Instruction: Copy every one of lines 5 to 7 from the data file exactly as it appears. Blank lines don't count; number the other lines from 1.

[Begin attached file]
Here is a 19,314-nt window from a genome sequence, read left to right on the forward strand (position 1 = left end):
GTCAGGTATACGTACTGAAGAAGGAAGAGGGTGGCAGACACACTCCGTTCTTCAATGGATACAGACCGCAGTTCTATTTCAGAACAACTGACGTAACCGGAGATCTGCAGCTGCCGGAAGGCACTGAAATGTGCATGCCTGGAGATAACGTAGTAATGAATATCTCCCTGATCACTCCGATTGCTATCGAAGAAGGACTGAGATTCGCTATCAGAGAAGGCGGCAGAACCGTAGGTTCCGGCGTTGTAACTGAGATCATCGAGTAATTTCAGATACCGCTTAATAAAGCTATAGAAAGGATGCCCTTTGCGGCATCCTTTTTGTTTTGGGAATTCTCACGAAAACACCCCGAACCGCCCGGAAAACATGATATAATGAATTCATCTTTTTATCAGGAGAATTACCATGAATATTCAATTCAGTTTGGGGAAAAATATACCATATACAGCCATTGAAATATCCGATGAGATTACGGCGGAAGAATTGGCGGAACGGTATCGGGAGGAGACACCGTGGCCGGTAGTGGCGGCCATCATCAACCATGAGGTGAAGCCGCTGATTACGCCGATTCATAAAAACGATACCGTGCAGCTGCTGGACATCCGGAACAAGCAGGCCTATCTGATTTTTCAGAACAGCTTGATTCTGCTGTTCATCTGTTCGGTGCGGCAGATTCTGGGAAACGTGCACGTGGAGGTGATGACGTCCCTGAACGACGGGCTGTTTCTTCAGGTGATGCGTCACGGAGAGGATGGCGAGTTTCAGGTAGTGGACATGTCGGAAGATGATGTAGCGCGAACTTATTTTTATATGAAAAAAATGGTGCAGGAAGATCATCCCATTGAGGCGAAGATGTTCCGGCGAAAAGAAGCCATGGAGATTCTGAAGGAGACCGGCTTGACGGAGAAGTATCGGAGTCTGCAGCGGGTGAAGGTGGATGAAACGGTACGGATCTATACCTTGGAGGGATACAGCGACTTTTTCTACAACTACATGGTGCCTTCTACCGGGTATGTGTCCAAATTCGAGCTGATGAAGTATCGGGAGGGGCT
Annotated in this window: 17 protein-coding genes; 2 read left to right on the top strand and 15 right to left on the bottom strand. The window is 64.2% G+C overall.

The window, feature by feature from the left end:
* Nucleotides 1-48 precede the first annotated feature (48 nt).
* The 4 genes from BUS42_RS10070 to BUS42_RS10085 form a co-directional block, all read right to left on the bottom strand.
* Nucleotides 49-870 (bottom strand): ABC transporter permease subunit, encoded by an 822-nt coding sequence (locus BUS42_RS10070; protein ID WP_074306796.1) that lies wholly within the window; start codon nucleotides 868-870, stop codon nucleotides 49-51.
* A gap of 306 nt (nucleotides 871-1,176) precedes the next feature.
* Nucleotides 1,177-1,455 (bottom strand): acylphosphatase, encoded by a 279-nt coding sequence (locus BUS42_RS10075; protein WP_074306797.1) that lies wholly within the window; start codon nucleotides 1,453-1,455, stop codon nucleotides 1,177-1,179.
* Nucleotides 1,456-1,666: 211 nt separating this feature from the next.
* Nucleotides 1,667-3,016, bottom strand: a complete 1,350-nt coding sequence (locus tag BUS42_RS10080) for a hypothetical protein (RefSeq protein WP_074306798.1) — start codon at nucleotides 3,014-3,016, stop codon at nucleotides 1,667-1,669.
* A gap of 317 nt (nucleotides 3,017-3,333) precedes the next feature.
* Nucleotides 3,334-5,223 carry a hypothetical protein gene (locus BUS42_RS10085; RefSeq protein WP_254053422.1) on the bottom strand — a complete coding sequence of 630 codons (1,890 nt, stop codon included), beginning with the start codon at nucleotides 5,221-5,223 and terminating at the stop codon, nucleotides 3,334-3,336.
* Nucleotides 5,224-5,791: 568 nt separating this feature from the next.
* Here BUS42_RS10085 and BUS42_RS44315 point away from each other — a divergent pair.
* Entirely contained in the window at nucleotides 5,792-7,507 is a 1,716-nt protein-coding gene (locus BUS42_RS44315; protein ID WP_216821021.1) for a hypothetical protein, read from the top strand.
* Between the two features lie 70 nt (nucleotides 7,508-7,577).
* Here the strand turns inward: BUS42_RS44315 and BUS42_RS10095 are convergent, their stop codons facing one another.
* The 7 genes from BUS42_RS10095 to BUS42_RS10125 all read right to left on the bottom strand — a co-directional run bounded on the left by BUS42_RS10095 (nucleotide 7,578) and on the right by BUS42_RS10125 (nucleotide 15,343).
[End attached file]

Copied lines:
* Nucleotides 1-48 precede the first annotated feature (48 nt).
* The 4 genes from BUS42_RS10070 to BUS42_RS10085 form a co-directional block, all read right to left on the bottom strand.
* Nucleotides 49-870 (bottom strand): ABC transporter permease subunit, encoded by an 822-nt coding sequence (locus BUS42_RS10070; protein ID WP_074306796.1) that lies wholly within the window; start codon nucleotides 868-870, stop codon nucleotides 49-51.